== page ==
NEW YORK -- U.S. stocks rose yesterday as expectations for an economic resurgence later this year helped technology issues and hurt stocks that do best in a slowdown.
Optimism that economic growth will pick up speed in the second half of 1995 boosted stocks of companies such as United Technologies Corp. whose profits move up and down along with the economy.
That same outlook lessened the appeal of Coca-Cola Co. and Procter & Gamble Co.
"The economy is not going into a hole," said Graham Tanaka, president of Tanaka Capital Management, which manages about million in assets. While housing and auto sales are down, "you could make the case the economy will get stronger later in the year."
The Dow Jones industrial average rose 7.61, to a record 4,472.75 in a seesaw session that saw the 30-stock average fall as much as 27.67 points about an hour into trading. The average surged 86.46 points Wednesday in its largest one-day gain since Dec. 23, 1991.
Among the Dow industrials, Coca-Cola fell 62.5 cents, to $61, after being down as much as $1.125; Minnesota Mining & Manufacturing Co. slid $1.125, to $58.875; and Procter & Gamble dropped 87.5 cents, to $71. Meanwhile, cyclical stocks such as United Technologies added $1.625, to $77.50; International Business Machines Corp. gained $1.25, to $94.25; and Goodyear Tire & Rubber Co. climbed 75 cents, to $42.875.
"As the economy starts reviving, cyclicals are the place to be," said Leon Brand, global market strategist at NatWest Securities Inc.
Earlier yesterday, the National Association of Purchasing Management said American manufacturing activity fell more than expected in May, the first drop in almost two years. It was the latest sign that the economy is slowing and added to speculation that the Federal Reserve may lower interest rates later this year. That would lower the cost of borrowing and pave the way for renewed economic growth, analysts said.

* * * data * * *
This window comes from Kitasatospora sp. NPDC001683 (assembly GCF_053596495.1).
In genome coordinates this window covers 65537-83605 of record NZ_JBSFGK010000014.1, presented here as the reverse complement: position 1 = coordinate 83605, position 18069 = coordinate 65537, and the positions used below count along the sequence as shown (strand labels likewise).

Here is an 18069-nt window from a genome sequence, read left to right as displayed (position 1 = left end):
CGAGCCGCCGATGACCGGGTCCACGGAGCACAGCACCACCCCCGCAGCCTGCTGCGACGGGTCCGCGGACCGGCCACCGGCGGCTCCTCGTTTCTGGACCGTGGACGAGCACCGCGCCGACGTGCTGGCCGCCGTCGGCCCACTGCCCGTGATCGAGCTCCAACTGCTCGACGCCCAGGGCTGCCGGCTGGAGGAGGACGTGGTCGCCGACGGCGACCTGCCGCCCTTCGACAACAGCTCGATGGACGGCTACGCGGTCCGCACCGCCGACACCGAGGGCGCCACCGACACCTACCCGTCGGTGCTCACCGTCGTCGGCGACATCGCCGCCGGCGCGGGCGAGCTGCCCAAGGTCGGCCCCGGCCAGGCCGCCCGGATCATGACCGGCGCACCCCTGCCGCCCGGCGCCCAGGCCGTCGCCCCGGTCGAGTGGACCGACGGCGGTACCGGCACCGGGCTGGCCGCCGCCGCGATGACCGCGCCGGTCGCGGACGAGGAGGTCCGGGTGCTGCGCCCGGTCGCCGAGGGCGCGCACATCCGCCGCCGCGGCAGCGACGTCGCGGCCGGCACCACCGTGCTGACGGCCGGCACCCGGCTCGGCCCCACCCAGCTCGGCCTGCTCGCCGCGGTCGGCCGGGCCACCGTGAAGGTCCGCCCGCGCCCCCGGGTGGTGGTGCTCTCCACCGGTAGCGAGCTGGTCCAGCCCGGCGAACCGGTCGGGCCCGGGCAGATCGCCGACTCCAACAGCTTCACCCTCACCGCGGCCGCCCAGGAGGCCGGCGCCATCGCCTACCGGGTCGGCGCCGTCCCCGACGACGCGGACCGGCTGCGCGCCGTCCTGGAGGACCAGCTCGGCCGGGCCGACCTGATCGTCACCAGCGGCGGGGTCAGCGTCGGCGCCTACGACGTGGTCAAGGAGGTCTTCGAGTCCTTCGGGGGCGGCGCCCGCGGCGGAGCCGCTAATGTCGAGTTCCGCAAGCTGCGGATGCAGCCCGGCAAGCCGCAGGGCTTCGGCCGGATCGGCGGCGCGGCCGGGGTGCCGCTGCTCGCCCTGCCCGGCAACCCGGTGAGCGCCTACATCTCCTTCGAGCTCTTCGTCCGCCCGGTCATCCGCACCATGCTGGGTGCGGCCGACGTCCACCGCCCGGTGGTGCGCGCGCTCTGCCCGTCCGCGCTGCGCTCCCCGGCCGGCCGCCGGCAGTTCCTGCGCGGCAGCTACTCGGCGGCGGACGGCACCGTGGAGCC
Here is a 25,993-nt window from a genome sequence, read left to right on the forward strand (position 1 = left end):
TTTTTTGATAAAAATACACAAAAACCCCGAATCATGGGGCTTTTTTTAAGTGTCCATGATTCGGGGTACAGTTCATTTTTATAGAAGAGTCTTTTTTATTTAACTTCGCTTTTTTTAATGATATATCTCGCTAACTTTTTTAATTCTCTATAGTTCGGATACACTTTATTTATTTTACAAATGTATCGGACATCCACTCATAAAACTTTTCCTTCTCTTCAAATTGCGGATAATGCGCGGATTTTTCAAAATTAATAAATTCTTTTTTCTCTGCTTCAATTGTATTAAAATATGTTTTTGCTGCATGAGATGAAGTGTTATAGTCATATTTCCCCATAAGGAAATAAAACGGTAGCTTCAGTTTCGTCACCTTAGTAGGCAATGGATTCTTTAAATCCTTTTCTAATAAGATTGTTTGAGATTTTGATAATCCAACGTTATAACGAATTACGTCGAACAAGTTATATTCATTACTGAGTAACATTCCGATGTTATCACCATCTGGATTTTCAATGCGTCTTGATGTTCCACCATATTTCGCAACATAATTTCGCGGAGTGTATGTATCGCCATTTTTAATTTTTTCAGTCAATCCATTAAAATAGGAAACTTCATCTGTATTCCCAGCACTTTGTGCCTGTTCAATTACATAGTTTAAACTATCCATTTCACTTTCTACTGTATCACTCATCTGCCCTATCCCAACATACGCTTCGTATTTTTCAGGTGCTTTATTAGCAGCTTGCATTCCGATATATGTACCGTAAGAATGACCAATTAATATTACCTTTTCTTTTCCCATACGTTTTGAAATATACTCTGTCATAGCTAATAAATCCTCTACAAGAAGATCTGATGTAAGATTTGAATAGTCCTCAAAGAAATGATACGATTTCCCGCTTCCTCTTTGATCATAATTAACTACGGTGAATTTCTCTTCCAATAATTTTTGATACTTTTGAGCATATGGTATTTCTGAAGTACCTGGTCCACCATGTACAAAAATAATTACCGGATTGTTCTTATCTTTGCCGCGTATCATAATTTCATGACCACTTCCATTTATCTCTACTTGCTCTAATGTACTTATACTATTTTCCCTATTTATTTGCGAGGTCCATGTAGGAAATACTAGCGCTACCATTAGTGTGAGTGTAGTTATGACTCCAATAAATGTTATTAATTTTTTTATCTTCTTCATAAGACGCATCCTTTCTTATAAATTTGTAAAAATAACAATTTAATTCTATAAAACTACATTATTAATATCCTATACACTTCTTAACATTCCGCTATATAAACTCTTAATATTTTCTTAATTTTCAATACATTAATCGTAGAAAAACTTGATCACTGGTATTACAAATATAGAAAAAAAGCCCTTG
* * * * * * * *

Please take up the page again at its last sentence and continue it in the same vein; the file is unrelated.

"If interest rates were not coming down, [the slowdown] would stop the stock market in its tracks," said Bruce Bittles, market analyst at J. C. Bradford & Co.
The Standard & Poor's 500 index rose 0.09, to a record 533.49, after being down as much as 3.35 points earlier.
Shares of computer, semiconductor and software companies were the biggest gainers, as the prospect of renewed economic growth bolstered confidence that businesses will keep upgrading their technology.
The technology-laden Nasdaq composite index rose 4.24, to 868.82, after rallying 5.88 points Wednesday. Intel Corp. Chief Executive Andy Grove, speaking on a conference call, yesterday repeated his expectation that sales of personal computers will rise to 100 million annually by the end of the decade from 60 million currently, Mr. Tanaka said.
Intel rose $2.50, to $114.75; Motorola Inc. climbed $1.25, to $61.125; Texas Instruments Inc. surged $5.375, to $121; and Applied Materials Inc. spurted $2.375, to $79.375.
"Demand for PCs and communications equipment continues to be strong," said Rajiv Chaudhri, technology analyst at Goldman, Sachs & Co. Because semiconductor companies are working at full steam and the demand for computer chips remains high, profit margins won't narrow, he said.
About four stocks rose for every three that declined on the New York Stock Exchange, where more than 345.9 million shares traded hands.